Andocides Analysis


(Literature and the Ancient World, Critical Edition)

Andocides (an-DAHS-uh-deez) came from an old family known as the Kerykes (Heralds), whose roots were in Eleusis. His life was, in scholar H. J. Rose’s description, “one long series of adventures and disgraces.” In 415 b.c.e. during the Peloponnesian War (431-404 b.c.e.), he was among those accused of mutilating the herms (statues of Hermes) the night before the Athenian fleet departed for Sicily. He saved his life by turning state’s evidence. After punishment by loss of civic rights, he went into exile and became a successful trader. His attempts to regain full citizenship in 411 and 410 b.c.e. failed, but he returned under Athenian general Thrasybulus in 403 b.c.e. and victoriously defended himself against the charge of impiety. Then after a brief time among those envoys negotiating peace during the Corinthian War (395-386 b.c.e.), he went into exile again in 392/391 b.c.e. when their treaty was rejected in Athens and Callistratus began prosecution of the peace team. Nothing further is known about him.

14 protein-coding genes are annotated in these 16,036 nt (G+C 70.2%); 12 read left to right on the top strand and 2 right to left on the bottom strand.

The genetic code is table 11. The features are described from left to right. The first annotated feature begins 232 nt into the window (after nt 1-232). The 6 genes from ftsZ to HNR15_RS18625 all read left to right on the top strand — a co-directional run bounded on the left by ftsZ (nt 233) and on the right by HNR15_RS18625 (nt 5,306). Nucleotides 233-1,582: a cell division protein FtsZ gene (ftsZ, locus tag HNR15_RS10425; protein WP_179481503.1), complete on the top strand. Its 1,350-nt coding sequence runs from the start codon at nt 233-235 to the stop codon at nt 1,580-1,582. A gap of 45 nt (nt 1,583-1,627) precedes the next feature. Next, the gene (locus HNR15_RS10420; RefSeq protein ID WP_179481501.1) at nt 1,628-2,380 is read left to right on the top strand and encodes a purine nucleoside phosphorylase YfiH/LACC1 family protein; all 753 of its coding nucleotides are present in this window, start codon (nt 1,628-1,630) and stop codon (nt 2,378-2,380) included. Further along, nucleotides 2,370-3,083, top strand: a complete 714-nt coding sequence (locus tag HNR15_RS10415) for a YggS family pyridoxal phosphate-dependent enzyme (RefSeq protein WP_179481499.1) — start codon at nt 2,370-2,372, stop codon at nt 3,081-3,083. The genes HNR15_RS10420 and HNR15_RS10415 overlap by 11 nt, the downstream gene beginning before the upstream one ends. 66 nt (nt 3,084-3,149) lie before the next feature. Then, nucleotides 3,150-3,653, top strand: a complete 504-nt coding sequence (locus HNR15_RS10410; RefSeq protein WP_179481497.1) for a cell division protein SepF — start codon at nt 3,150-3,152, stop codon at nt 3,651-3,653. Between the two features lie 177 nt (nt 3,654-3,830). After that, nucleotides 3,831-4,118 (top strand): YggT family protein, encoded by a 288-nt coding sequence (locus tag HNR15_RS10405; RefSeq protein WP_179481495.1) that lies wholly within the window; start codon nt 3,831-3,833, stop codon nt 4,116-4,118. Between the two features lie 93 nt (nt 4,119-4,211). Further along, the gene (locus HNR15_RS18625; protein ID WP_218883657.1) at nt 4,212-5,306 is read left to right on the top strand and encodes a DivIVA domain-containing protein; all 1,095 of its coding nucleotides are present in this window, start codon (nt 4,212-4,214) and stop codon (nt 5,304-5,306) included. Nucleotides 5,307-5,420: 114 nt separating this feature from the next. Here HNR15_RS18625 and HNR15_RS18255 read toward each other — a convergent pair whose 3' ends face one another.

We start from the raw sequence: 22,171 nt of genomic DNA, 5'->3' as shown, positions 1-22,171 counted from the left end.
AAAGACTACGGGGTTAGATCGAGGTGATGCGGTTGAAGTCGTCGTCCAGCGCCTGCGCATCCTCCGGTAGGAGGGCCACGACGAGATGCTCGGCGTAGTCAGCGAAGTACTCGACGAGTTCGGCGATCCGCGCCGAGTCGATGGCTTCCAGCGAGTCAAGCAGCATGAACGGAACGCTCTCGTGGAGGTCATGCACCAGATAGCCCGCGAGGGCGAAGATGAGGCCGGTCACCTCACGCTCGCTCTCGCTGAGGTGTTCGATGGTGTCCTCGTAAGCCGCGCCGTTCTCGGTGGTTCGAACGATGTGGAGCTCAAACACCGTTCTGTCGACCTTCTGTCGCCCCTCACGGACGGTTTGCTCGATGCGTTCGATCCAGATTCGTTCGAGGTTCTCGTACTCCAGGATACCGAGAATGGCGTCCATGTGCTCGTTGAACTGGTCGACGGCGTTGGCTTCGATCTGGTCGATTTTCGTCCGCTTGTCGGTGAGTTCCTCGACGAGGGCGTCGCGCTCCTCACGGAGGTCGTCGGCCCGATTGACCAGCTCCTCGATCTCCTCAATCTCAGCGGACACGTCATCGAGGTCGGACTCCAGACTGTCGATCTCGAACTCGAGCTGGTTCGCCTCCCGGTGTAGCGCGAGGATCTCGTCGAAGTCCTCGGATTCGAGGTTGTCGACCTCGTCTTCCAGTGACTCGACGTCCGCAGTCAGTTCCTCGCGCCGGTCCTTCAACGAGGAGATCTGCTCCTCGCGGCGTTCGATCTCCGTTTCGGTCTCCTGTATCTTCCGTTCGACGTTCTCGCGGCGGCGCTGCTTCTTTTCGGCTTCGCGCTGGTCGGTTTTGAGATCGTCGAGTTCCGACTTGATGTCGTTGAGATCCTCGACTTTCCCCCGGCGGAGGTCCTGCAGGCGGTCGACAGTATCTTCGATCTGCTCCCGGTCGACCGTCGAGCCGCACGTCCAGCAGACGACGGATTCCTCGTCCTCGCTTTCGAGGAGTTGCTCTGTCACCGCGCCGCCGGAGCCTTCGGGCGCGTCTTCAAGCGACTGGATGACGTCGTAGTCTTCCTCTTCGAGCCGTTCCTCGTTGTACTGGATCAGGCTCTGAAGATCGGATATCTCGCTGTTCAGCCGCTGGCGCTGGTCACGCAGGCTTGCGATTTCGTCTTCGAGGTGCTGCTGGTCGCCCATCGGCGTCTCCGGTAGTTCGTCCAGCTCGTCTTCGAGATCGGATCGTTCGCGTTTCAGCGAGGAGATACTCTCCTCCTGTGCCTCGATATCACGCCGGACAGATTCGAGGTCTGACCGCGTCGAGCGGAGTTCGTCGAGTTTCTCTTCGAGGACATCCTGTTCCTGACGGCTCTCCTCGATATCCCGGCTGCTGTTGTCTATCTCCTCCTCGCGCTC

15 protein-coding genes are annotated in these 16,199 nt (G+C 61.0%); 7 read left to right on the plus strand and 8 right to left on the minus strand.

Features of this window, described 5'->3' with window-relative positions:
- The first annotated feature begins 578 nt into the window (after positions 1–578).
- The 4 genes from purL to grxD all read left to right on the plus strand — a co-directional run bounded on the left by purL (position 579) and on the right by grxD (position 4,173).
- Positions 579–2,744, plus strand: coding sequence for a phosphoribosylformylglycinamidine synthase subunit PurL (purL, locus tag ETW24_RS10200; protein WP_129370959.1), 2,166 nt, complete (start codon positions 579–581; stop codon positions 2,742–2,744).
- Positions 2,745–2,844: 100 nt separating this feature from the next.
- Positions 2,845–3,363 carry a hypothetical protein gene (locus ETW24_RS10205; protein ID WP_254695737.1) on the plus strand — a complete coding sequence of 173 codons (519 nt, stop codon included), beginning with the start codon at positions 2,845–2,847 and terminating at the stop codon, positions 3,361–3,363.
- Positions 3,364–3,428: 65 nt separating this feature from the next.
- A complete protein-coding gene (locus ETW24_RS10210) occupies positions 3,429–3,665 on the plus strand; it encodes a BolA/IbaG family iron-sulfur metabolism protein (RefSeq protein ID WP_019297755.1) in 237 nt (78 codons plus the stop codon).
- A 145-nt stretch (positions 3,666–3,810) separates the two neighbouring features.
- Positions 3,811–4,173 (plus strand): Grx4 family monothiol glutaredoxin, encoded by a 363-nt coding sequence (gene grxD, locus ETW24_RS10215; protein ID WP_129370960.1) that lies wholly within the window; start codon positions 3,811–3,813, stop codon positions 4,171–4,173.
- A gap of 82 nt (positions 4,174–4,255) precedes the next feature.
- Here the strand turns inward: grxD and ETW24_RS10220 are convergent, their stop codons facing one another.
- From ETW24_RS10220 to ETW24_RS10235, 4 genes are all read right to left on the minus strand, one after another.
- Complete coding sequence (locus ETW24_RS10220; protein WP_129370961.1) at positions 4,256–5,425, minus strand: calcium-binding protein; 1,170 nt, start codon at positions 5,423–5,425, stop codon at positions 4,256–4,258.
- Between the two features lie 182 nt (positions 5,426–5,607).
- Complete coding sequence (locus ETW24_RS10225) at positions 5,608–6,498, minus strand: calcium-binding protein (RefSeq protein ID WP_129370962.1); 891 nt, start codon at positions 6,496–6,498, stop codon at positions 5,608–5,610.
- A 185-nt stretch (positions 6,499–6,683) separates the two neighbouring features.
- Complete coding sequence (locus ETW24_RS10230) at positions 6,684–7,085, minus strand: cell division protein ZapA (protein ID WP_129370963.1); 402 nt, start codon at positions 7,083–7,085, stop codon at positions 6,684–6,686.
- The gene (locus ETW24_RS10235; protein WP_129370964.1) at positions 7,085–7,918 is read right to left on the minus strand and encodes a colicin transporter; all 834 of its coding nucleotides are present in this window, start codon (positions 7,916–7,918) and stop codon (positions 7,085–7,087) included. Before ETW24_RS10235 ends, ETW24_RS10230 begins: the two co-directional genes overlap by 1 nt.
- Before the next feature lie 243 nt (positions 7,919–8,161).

(Literature and the Ancient World, Critical Edition)

The surviving orations pertain to Andocides’ personal affairs. There is no evidence that he ever wrote for others. Their tone is fresh and eager, and their style is natural, without evidence of seasoned rhetoric. In addition to fragments from four speeches, four speeches are extant, one of which is thought to be a forgery.

Additional Resources

(Literature and the Ancient World, Critical Edition)

Furley, William D. Andocides and the Hermes: A Study of Crisis in Fifth Century Athenian Religion. London: Institute of Classical Studies, 1996.

Missiou, Anna. The Subversive Oratory of Andocides. Cambridge, England: Cambridge University Press, 1992.